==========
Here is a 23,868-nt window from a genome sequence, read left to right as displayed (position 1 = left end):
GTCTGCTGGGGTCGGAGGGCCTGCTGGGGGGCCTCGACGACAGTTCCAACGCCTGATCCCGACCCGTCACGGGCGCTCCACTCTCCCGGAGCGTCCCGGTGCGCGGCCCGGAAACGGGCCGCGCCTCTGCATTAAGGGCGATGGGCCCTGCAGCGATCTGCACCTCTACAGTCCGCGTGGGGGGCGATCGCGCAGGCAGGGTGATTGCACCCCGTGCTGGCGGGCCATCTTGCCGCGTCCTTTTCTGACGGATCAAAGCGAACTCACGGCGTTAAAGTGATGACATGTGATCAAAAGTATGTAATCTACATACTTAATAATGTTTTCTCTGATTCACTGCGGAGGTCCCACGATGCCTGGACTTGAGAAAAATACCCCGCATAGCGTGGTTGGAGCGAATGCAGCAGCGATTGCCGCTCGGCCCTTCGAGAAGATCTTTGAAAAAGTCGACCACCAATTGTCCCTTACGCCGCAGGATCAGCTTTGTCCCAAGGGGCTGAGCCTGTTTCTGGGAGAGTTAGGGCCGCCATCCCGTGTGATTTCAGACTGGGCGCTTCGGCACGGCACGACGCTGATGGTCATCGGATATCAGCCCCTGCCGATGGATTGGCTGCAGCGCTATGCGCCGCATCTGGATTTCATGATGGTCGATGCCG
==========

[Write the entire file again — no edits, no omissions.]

Here is a 23,868-nt window from a genome sequence, read left to right as displayed (position 1 = left end):
GTCTGCTGGGGTCGGAGGGCCTGCTGGGGGGCCTCGACGACAGTTCCAACGCCTGATCCCGACCCGTCACGGGCGCTCCACTCTCCCGGAGCGTCCCGGTGCGCGGCCCGGAAACGGGCCGCGCCTCTGCATTAAGGGCGATGGGCCCTGCAGCGATCTGCACCTCTACAGTCCGCGTGGGGGGCGATCGCGCAGGCAGGGTGATTGCACCCCGTGCTGGCGGGCCATCTTGCCGCGTCCTTTTCTGACGGATCAAAGCGAACTCACGGCGTTAAAGTGATGACATGTGATCAAAAGTATGTAATCTACATACTTAATAATGTTTTCTCTGATTCACTGCGGAGGTCCCACGATGCCTGGACTTGAGAAAAATACCCCGCATAGCGTGGTTGGAGCGAATGCAGCAGCGATTGCCGCTCGGCCCTTCGAGAAGATCTTTGAAAAAGTCGACCACCAATTGTCCCTTACGCCGCAGGATCAGCTTTGTCCCAAGGGGCTGAGCCTGTTTCTGGGAGAGTTAGGGCCGCCATCCCGTGTGATTTCAGACTGGGCGCTTCGGCACGGCACGACGCTGATGGTCATCGGATATCAGCCCCTGCCGATGGATTGGCTGCAGCGCTATGCGCCGCATCTGGATTTCATGATGGTCGATGCCG